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Dear Editor:
Justin in his letter to the Editor refuted his own point: it is not immigration which causes prosperity, but a host of other factors which are more important, such as those he enumerated. Two conditions for being able to say there is a causal relationship (i.e., "immigration causes prosperity") are that A (immigration) precedes B (prosperity) and that you can eliminate as causes other factors. Neither applies to immigration. In fact, it may well be the other way around: that relative prosperity causes immigration--for example, even though the economy is not doing well and unemployment is high in the US, immigrants continue to come legally and illegally because conditions are better here than in their homelands. George Borjas has suggested much the same thing in relation to the correlation between immigration and prosperity in various US cities--that immigrants move to locations which are prosperous, not that the locations are prosperous because they are there. For that matter, if immigration truly causes prosperity or is such an important factor in it, why is it that Mexico doesn't throw open its borders to immigrants from the rest of Latin America? Why does India object to its illegal immigrants from Bengladesh?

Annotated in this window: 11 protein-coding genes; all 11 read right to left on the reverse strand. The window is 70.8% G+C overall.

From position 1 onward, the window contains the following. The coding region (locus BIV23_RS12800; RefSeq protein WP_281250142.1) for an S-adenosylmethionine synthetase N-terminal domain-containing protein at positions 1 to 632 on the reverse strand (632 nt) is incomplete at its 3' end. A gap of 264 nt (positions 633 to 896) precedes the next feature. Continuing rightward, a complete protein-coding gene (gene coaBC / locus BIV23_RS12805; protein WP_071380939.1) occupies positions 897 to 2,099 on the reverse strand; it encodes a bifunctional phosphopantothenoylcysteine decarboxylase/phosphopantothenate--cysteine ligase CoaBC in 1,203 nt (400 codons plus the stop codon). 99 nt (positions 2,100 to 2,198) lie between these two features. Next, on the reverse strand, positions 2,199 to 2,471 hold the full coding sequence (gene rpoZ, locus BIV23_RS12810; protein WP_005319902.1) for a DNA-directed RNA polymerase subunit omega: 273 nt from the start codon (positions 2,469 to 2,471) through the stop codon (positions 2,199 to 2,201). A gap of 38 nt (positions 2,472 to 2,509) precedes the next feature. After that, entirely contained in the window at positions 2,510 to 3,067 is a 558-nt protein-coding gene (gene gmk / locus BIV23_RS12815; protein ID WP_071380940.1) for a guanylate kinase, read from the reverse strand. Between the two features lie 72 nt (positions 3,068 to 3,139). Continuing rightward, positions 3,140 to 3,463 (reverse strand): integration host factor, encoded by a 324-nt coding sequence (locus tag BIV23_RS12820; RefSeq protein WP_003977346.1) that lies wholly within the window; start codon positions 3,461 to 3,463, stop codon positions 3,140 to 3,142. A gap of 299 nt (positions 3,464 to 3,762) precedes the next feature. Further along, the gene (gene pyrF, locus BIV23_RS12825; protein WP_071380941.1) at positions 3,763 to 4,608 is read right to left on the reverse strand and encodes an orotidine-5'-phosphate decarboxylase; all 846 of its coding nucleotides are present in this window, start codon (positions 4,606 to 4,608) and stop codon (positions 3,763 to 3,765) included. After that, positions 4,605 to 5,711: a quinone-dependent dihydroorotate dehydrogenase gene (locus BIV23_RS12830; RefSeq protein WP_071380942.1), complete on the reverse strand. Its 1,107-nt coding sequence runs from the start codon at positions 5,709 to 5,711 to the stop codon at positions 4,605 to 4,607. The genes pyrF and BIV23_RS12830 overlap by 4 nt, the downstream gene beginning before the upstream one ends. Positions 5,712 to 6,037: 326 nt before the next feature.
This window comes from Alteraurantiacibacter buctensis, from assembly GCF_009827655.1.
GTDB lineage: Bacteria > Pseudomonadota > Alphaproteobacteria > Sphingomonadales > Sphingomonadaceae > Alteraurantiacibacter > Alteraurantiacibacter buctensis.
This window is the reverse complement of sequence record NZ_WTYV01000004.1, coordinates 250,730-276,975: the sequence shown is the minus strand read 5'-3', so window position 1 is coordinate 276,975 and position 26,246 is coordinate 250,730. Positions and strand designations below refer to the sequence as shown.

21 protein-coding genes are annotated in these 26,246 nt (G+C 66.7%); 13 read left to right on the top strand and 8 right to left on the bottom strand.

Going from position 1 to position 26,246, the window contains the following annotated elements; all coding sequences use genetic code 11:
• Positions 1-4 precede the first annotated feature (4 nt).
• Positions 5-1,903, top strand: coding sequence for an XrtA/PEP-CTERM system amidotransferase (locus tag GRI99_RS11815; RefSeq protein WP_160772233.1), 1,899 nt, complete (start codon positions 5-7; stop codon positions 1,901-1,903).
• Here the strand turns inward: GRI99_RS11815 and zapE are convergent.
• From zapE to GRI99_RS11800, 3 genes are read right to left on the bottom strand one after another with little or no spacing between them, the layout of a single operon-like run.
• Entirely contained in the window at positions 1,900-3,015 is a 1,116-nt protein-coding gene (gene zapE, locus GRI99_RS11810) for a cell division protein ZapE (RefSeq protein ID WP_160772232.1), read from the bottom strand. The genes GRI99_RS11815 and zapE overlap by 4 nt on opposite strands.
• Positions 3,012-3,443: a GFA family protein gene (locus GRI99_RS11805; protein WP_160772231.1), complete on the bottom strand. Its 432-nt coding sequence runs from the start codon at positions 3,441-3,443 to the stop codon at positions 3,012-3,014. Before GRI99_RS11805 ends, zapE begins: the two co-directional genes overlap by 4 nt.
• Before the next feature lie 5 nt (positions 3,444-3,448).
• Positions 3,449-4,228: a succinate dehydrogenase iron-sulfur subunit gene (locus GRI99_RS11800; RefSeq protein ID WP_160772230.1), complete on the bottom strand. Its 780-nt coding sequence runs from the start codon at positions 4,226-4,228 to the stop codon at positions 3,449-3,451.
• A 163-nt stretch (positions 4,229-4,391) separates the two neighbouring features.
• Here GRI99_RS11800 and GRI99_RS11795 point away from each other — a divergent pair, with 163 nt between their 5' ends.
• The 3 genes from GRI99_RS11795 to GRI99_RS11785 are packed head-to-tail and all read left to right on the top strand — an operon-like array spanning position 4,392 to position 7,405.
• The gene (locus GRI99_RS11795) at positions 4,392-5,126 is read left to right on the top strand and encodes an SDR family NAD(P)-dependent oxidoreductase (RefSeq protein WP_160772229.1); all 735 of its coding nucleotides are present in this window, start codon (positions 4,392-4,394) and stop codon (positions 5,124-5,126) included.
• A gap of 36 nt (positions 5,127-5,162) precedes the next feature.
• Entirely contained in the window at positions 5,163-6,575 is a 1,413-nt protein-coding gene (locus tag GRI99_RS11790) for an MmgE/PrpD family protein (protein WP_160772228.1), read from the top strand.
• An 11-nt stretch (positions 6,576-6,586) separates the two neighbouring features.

Ali Alexander